The Trouble of Separating Yourself from Main Characters

I’ve been kind of in this writing block lately. I have a plot in mind, yet every time I try to write I just end up coming blank or not liking my own writing. I’ve been thinking it over, “Why am I in a writing block? What’s stopping me from working on this novel specifically?” There are probably lots of reasons, but I wanted to know what was stopping me from at least working on it. Then I got the first answer: The characters.

I’ve been reading more lately and the books I’ve read have had such vibrant characters. Each character, even the side characters felt like real people with their own morals and worldviews. Then the second question became: How can I create these vibrant characters in the books I love?

I think the characters are the most important to me when I’m reading and writing. I found it so cool how authors can make such vibrant characters. I then started to think about how they do that, what makes those characters in those books different from my own work, or work that I dislike the characters in? I think it’s because the author has taken a bit of a step back from automatically aligning themselves, and the perspective of the novel from the morals of the main character(s).

I notice this in YA books mostly, where we’re following the MC or MCs and we almost automatically follow their belief system without questioning it. It’s what makes us root for them. Even if they’re morally grey, we end up rooting for them either because we realize they’re doing something for the greater good, or because their belief systems are changing. When you look at other characters, if they’re well-written characters they are following their own goals and of course, have different personalities. But when you take a step back and attempt to look at the characters as a whole–it all just seems the same. You separate characters in your head by who are “bad guys” and “good guys”. But they all seem to be following the same system, they don’t truly seem like different people.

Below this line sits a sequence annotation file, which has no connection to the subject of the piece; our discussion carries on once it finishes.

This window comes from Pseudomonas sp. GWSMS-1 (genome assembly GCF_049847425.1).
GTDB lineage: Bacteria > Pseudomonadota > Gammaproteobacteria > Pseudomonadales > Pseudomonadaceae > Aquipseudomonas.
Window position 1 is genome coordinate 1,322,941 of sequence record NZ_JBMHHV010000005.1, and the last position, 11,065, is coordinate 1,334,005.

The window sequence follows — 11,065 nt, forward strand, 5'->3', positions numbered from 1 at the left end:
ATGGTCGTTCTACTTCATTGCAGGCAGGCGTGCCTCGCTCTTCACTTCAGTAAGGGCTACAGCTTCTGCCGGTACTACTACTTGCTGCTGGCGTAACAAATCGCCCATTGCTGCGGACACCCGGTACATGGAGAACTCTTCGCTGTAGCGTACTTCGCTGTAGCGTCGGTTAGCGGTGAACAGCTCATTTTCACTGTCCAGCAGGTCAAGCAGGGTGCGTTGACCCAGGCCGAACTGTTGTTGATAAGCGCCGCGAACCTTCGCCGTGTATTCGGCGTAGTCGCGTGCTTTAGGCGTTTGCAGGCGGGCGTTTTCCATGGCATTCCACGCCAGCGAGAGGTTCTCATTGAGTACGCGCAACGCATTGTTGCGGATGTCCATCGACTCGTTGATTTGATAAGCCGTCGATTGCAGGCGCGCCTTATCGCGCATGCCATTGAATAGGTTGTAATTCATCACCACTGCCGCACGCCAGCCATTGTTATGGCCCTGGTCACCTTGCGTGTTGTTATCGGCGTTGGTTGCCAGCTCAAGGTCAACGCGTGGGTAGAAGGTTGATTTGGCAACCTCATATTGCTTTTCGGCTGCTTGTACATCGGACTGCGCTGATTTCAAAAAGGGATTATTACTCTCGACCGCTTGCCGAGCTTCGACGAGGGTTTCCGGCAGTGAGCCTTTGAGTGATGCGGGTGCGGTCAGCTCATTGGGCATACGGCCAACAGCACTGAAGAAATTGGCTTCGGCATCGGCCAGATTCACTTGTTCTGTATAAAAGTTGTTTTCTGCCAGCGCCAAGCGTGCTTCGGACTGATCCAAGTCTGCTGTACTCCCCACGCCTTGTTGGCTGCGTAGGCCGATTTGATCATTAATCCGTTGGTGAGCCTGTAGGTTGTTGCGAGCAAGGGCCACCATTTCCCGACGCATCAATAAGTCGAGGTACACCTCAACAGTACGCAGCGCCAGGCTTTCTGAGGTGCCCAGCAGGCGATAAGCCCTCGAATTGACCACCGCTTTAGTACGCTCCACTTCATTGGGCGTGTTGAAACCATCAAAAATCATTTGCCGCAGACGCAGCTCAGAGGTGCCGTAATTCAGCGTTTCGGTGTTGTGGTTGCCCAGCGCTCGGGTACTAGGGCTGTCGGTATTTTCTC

You have characters, and then you have people. People tell you what facets characters should have: They should have their own personalities, they should have goals, strengths, and weaknesses… and you definitely see that in novels. But I’ve only read a few novels or texts where the characters had this complexity, where it would be hard to call them one thing or another. It made you realize that even as a reader, you’re only seeing one perspective. You may be only seeing them from one lens, or from the way they view themselves, the way the author portrays them, or how the other characters see them.

In a lot of books I’ve read (mostly YA), the characters aren’t complex. You’re immersed into one perspective and you don’t ever analyze or question the characters. You don’t realize the different ways in which they can be viewed, because the author hasn’t given us any tools to see it. Just a flat page.

That’s the problem. Because I do this too. I’m probably worse than the YA books I’ve read because I don’t have much experience writing novels, or characters in general. Even when I intend not to, even when the plot follows a completely different story in my life, my characters are following my beliefs–even if I say I’m giving them different ones. But then again, it is hard to consider writing and embodying a completely different viewpoint in a character when you’re only ever following only one yourself (of course, we can see different perspectives, but we cannot just become completely different people at the drop of a hat-- that’s what I mean).

I think, then, to write complex characters you have to understand and see, the complexity of your own life and how you view the world. The different shades of your own experience. And after doing that, it seems you have to put it into a text. And then make it 3 dimensional, at least. It’s understandably difficult.

Do you enjoy books with complex characters? Do you have trouble writing characters as I do? What types of stories do you enjoy, and how does that influence your own writing process?

Let me know your thoughts, if you have any!


Yeah! I think characters are the best part of a story.

I tend to read stories where the characters are well developed, so I eventually learned to apply that to my own writing. If the characters are boring or annoying, the plot can only keep my attention for a few chapters.

I personally don’t struggle giving my MCs different views or personalities, but I do struggle writing the plot :sob: I can make 30 different characters for one story (and I have), give them all complex backstories, thoughts and motivations, but there’s nothing to write about aside from drama